Can you do it? Yep: you can. As a volunteer venture, we’re far from perfect—and you likely will be too. Don’t let that stop you! You may not have space for 15-30 people (though it’s striking how many old stacking “church chairs” fit side by side in a room), but maybe a neighbour does. What about a community hall or local church? Obviously being in a house lends an intimate feel, but there are other ways to achieve this: comfortable chairs, creative seating, and always, always, food. Coffee or tea is never enough: eating together facilitates community and comfort in a manner you’ll not achieve otherwise. (It’s a theological thing!)

Grants: All manner of possibilities exist. Start exploring online. Sketch out costs of flights and honoraria for your speakers, and a food budget: those are your major costs, and possibly rental fees. By hosting the speaker and the grad student in our home we keep costs down; cooking meals would do so further, but we choose to support a local catering company, and avoid cooking and cleaning time. Once you figure out the major expenses you can decide how much each attendee costs, and later, depending on grant success, how much to charge.

Teaming up:  Consider local organizations that might be interested in sharing costs in exchange for sharing speakers—education committees, local seminaries, etc. The church that hosts our annual public lecture does not charge, but instead receives a registration spot. We have a high number of volunteers, and are non-profit: IMAGO has taken us under their umbrella so people can make donations. And every conference includes an “A Rocha walk,” integrating engagement with creation into the conference theme, which benefits Linlathen and A Rocha both.

Speakers: A surprising number of speakers are interested in small events like this. The lower-key, personal element; a limited number of students with whom to engage; space for casual conversation, restful contemplation, regrouping and rethinking—are all very appealing to many speakers, especially if paid appropriately! Contact fellow alumni who are now teaching. If they themselves are not available they can recommend colleagues who are. Ask Christina Lui at Regent if any profs or teaching alum are visiting your region or are interested in doing so. (Whilst our focus is on overseas speakers otherwise unlikely to visit rural Canada, speakers from your own country will decrease costs and increase options.)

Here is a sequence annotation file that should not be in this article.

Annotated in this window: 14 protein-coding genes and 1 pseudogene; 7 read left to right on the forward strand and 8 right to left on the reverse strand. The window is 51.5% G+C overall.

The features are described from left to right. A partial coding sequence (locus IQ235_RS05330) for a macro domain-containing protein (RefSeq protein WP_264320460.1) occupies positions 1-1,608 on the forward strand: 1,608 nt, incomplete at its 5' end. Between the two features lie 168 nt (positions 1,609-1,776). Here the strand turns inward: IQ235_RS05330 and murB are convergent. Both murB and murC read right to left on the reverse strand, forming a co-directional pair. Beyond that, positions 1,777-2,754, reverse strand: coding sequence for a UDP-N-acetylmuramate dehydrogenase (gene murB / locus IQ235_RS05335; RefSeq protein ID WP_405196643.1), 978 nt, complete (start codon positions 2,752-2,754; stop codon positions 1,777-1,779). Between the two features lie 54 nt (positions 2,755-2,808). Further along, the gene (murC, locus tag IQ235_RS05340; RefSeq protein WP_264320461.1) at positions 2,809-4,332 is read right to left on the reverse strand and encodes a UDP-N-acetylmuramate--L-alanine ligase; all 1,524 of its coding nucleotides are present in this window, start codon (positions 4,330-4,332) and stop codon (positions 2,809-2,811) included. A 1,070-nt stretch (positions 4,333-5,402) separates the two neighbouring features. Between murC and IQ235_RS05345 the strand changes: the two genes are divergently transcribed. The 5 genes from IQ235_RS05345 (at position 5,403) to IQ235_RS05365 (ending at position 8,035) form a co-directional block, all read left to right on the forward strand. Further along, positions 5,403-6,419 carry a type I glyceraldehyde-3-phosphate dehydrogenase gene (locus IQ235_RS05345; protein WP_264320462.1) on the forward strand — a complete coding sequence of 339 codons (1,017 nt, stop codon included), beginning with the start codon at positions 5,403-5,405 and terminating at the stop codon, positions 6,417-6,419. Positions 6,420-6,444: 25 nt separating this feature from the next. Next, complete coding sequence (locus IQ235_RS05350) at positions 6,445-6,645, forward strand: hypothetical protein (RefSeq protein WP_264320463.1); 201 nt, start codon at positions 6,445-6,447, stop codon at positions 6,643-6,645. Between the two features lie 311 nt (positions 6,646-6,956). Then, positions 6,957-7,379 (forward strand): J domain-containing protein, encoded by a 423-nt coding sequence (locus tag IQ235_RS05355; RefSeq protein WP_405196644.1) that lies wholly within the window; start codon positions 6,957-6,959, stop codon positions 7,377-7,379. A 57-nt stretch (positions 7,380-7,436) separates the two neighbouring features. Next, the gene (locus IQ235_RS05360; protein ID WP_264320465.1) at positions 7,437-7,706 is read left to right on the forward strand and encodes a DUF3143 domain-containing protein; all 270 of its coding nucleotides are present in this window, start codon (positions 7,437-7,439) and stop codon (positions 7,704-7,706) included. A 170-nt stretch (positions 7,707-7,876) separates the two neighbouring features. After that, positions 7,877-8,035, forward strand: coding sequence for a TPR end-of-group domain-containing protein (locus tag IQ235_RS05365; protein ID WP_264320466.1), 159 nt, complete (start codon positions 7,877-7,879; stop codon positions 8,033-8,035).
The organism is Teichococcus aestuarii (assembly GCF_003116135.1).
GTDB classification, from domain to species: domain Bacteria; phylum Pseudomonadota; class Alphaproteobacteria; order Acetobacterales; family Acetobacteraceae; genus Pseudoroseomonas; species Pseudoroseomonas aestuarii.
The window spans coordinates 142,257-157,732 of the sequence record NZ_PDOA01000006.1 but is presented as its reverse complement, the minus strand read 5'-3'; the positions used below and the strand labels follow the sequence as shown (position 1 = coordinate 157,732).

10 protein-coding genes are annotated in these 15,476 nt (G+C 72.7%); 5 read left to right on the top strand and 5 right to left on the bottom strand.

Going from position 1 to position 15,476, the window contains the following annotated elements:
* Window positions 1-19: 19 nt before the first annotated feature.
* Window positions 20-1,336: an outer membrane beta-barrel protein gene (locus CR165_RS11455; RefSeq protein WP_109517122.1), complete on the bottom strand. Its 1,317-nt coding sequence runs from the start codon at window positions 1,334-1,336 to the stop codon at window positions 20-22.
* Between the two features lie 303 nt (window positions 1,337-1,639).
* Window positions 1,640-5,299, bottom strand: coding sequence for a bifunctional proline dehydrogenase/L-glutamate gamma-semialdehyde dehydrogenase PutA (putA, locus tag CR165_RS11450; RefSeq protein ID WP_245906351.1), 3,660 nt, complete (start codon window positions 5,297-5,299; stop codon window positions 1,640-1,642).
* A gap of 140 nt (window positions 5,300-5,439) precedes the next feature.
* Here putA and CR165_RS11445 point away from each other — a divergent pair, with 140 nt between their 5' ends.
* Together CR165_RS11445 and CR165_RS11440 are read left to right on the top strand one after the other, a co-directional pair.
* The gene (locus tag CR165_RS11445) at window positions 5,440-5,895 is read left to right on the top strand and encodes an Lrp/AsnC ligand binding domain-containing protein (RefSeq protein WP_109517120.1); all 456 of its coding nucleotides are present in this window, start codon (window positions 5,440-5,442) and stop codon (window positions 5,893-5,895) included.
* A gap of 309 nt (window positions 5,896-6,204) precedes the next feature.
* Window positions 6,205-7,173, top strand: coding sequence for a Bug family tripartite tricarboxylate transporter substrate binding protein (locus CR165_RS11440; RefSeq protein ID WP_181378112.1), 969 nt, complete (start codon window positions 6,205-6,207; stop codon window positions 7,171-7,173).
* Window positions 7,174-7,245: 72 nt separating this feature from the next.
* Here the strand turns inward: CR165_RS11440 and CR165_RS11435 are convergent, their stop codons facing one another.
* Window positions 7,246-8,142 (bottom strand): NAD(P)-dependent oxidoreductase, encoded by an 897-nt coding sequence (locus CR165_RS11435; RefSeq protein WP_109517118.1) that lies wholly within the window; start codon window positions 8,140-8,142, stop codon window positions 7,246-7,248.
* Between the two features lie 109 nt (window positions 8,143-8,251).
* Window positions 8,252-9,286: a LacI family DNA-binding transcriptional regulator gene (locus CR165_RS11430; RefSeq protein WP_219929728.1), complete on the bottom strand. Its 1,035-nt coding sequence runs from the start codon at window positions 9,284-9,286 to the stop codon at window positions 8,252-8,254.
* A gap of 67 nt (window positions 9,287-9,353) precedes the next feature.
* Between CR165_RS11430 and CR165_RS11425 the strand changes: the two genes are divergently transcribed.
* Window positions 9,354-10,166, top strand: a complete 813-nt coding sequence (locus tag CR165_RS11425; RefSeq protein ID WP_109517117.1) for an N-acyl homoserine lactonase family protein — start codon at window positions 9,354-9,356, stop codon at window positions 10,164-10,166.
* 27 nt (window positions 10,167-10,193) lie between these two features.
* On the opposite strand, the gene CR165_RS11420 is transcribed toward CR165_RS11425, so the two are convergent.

“TA-ship”:  I highly recommend establishing a grad student scholarship. It is a way to connect with and encourage young scholars in your region who are interested in theology; it allows them to share their passions with (even mentor) youth volunteering on your team; it connects them—early in their journey—not only to locals also interested in thinking theologically, but to a practicing theological scholar (which, for our Linlathen grad students, has led to further introductions, guidance, and opportunities in their chosen field).

Clergy Lunch & Public Lecture: We host two free events in conjunction with but outside of the conference. Both attract people who are not able to set aside a whole weekend, and connect locals with similar interests. The public lecture is a safe venue for the simply curious as well as the hungry-&-thirsty. The lunch facilitates rare ecumenical engagement for local clergy in a non-work environment—and for some of them, conversations with our lecturers have been transformative.

Neighbours: Invite those who live around you to help, to participate—whether they “get” what it’s about or not. (And if you don’t yet know any neighbours well enough to do so, maybe that’s a priority before the conferencing). It’s delightful to us that a bunch of our neighbours have hung out with Sharon Jebb Smith, Trevor Hart, Ivan Khovacs, Bruce Kuhn, and Jason Lepojärvi. But truly one of the most beautiful outcomes of these conference adventures is the gradual transformation of some of those early neighbour volunteers into, well, rather Regentish folk. Right here, in our home.